Read About Noor
This is Noor Kamal from Long Island, New York. She is a junior in high school, and a Girls Who Code SIP alumni from Goldman Sachs 2016.
I am a Pakistani-American in a world where my tan skin stands out in a sea of white. I am a female in a world where only seven percent of CEOs are females. However, I strive to be a leader in a world of bits, bytes, and binary -- a world where the only white males have been the kings. I see everything in 1s and 0s, loops and conditionals, Java and Python. I see through the eyes of not only Steve Jobs and Mark Zuckerberg, but Ada Lovelace and Grace Hopper, too.
Our society is a rapidly changing environment, with fads and trends exploding then vanishing. Movies only show the white guys in hoodies hunched over their screens as they furiously type lines of code, perpetuating the myth to girls that only the best hackers are white males. However, increasing the number of girls in the technology industry is not a fad; it is a movement. And, this movement starts with girls who stride through the halls with pomp, but balk upon seeing a sea of boys in their technology class. It starts with the girls who twiddle their thumbs across the keyboards of their iPhones and ponder, “Well, what’s inside the phone? What’s going on behind the screen?” It starts with girls who want to pound at that “highest and hardest glass ceiling.”
Push at that ceiling. Don’t be deterred. In the end, it will be worth it.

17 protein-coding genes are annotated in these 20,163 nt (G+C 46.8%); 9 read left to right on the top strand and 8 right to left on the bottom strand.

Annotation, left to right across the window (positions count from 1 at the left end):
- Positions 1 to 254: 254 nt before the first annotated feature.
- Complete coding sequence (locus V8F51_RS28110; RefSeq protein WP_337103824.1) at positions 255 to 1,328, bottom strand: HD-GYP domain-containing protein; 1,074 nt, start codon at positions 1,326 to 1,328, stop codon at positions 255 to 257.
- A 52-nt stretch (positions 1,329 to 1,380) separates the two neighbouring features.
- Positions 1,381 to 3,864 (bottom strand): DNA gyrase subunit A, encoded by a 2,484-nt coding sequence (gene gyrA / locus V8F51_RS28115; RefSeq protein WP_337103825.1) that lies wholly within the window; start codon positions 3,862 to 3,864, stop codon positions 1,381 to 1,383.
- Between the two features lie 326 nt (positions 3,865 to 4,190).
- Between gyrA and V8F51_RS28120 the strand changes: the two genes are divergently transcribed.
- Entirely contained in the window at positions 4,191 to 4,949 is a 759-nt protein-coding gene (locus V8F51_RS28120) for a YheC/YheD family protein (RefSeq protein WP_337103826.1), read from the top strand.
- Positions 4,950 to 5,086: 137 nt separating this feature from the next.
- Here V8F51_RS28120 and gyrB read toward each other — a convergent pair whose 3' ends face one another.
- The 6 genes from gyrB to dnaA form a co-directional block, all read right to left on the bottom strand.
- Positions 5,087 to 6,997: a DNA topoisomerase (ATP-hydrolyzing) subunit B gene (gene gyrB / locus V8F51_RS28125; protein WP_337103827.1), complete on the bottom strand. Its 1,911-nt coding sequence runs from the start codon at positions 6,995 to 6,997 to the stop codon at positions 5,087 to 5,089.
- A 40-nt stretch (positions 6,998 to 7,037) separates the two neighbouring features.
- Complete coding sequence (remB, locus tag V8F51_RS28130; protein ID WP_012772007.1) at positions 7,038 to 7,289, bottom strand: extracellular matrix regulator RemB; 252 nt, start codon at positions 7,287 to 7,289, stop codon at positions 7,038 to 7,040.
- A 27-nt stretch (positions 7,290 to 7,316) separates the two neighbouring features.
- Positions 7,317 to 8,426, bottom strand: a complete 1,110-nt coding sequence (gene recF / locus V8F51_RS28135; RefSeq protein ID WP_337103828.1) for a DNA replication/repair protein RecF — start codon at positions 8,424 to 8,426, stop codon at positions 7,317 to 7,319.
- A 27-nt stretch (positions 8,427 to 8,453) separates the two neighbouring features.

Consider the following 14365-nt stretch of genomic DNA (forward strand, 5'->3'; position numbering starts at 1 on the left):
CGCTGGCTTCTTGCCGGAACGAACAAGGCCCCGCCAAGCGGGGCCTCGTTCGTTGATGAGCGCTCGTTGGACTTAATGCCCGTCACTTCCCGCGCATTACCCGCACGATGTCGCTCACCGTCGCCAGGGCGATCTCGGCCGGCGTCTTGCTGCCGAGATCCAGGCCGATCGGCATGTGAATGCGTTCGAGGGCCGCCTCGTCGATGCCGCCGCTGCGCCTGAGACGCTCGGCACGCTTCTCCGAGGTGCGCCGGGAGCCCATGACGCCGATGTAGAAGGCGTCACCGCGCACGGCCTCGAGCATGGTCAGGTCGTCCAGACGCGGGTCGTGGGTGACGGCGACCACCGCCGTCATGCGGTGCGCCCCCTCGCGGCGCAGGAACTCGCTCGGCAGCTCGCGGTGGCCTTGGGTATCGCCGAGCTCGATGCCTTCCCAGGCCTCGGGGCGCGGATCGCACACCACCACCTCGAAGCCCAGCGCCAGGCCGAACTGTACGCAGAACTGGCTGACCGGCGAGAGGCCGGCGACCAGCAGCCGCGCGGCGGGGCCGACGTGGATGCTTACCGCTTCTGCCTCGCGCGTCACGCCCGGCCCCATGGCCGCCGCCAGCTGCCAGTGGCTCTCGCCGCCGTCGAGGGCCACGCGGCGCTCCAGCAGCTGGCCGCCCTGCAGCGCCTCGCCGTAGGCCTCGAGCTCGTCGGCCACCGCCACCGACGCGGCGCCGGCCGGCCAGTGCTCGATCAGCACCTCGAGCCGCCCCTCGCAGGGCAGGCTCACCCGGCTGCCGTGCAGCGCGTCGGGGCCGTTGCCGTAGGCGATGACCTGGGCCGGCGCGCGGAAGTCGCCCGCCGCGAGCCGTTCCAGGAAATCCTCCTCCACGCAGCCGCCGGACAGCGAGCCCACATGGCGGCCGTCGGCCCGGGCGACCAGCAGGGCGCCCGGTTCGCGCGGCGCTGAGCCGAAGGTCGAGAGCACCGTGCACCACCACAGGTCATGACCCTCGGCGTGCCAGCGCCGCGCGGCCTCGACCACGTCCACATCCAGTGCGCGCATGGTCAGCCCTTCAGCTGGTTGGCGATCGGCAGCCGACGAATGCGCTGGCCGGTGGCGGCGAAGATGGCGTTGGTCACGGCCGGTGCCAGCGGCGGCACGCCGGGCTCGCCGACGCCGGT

This past summer, I attended a seven-week Girls Who Code program at Goldman Sachs. Every morning, I walked into the building in a crowd of associates and vice presidents with my shoulders pushed back with false confidence – an effort to blend in with the influential employees around me. But I walked into the building with the certainty that in twenty years, I will be one of them. I will be donning a collared-shirt with a briefcase in hand while standing at the front of a board meeting, pitching my next idea or leading the next project. I will be at a computer, biting my lip with concentration while my fingertips dash across the keyboard and my brain ponders what to put in the next line of code in the next billion-dollar app. I will be surrounded by males and females of all races. I will be walking to work with my head held high, and I will turn to see a little girl stand where I once stood – staring at the headquarters and the people around her with naïve eyes and extraordinary aspirations. However, this future starts with the people of color and the females who push to make their ambitions a reality. Push at that ceiling. Don’t be deterred. In the end, it will be worth it.